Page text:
Our goal is always to actually leave the area better than we found it so that often means we pick up trash we see ourselves and pack it out. But, at a minimum, you should at least not leave it worse than it was when you arrived.
Trash (including compostables)
Most people, even if they aren’t experienced hikers, know that it’s proper etiquette to carry out trash – like paper and plastic. Although, it still doesn’t happen all the time…
We’ve found all kinds of stuff that doesn’t belong in the woods – food wrappers, toilet paper, doggie bags (and not the good kind), toys, and food scraps.
Wait a second…did you catch that?
Yes, I included food scraps. And, to be honest, I didn’t always realize this. 😬
But, there are big reasons for not leaving even compostable food scraps behind. One of the most important reasons is that animals can find and eat them. And, while something like an apple core may seem harmless, it can encourage them to keep coming closer to hiking trails and people. Plus, it looks and smells gross when you come upon it.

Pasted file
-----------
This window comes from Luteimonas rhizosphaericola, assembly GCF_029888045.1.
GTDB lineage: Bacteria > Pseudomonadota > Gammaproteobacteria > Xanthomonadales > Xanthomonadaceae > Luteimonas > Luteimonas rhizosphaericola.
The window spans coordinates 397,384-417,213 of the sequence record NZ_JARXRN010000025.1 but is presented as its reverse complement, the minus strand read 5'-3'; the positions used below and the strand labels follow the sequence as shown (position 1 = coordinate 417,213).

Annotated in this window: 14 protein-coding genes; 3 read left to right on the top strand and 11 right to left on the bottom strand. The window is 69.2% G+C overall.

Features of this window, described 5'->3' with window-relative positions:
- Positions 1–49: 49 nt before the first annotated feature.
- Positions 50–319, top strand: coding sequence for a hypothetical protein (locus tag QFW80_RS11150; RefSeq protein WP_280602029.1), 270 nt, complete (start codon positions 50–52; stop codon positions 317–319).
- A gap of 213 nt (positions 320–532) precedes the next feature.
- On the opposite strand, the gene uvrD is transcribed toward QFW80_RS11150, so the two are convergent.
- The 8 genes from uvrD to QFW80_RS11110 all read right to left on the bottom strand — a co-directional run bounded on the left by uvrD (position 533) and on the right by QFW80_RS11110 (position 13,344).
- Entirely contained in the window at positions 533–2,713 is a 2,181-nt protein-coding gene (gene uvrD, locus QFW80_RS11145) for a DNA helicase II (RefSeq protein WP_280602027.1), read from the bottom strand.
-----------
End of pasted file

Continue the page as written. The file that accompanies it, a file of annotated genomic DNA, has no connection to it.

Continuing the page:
It’s normal. But, what’s not normal is leaving a pile on the side of the trail. Ew.
You don’t always get to choose when you want to make a bathroom stop. Especially if you’re hiking with kids.
But, there are some general hiking bathroom etiquette guidelines you should follow if you need to relieve yourself when you aren’t at a restroom.
Peeing in the Woods
When it comes to urinating in the woods, in general, you should be 200 ft away from water sources such as streams, ponds, or lakes.
Additionally, you’ll want to find a secluded spot, so you aren’t exposing yourself.
If you’re a female, you can squat to pee, or you can consider using a pee funnel, which is my personal favorite. I don’t have to fully drop my pants (a.k.a. less chance of giving someone a show they didn’t want), and I can stand up to pee. You can carry a small amount of toilet paper with you and place it in a zip-top bag to carry out, or bring something like a bandana or Kula cloth for use as a “pee rag” or wipe. asdf links
Pooping in the Woods
If there’s any chance of pooping in the woods – with kids, can you ever really predict this?! – you’ll need to go prepared.